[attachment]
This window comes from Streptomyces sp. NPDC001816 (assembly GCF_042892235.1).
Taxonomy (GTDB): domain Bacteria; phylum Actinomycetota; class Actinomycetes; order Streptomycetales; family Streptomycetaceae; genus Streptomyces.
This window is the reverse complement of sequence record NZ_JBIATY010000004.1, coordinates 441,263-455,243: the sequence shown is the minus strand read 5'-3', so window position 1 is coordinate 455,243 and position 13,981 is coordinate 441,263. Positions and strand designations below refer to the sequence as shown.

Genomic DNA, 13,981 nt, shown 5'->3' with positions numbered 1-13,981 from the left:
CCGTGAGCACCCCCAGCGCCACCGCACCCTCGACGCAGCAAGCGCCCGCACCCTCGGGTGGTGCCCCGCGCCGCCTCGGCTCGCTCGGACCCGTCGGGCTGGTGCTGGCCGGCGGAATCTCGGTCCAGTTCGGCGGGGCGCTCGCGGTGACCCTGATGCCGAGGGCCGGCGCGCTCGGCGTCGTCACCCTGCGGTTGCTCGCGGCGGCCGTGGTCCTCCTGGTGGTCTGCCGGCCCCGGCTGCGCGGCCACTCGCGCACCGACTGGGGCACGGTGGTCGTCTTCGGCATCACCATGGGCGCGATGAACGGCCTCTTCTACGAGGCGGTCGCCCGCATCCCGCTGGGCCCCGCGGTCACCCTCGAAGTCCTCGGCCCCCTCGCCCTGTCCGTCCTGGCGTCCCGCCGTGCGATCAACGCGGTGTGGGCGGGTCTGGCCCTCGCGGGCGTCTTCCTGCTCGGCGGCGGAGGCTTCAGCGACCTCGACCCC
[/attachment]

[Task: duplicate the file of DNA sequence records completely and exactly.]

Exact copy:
This window comes from Streptomyces sp. NPDC001816 (assembly GCF_042892235.1).
Taxonomy (GTDB): domain Bacteria; phylum Actinomycetota; class Actinomycetes; order Streptomycetales; family Streptomycetaceae; genus Streptomyces.
This window is the reverse complement of sequence record NZ_JBIATY010000004.1, coordinates 441,263-455,243: the sequence shown is the minus strand read 5'-3', so window position 1 is coordinate 455,243 and position 13,981 is coordinate 441,263. Positions and strand designations below refer to the sequence as shown.

Genomic DNA, 13,981 nt, shown 5'->3' with positions numbered 1-13,981 from the left:
CCGTGAGCACCCCCAGCGCCACCGCACCCTCGACGCAGCAAGCGCCCGCACCCTCGGGTGGTGCCCCGCGCCGCCTCGGCTCGCTCGGACCCGTCGGGCTGGTGCTGGCCGGCGGAATCTCGGTCCAGTTCGGCGGGGCGCTCGCGGTGACCCTGATGCCGAGGGCCGGCGCGCTCGGCGTCGTCACCCTGCGGTTGCTCGCGGCGGCCGTGGTCCTCCTGGTGGTCTGCCGGCCCCGGCTGCGCGGCCACTCGCGCACCGACTGGGGCACGGTGGTCGTCTTCGGCATCACCATGGGCGCGATGAACGGCCTCTTCTACGAGGCGGTCGCCCGCATCCCGCTGGGCCCCGCGGTCACCCTCGAAGTCCTCGGCCCCCTCGCCCTGTCCGTCCTGGCGTCCCGCCGTGCGATCAACGCGGTGTGGGCGGGTCTGGCCCTCGCGGGCGTCTTCCTGCTCGGCGGCGGAGGCTTCAGCGACCTCGACCCC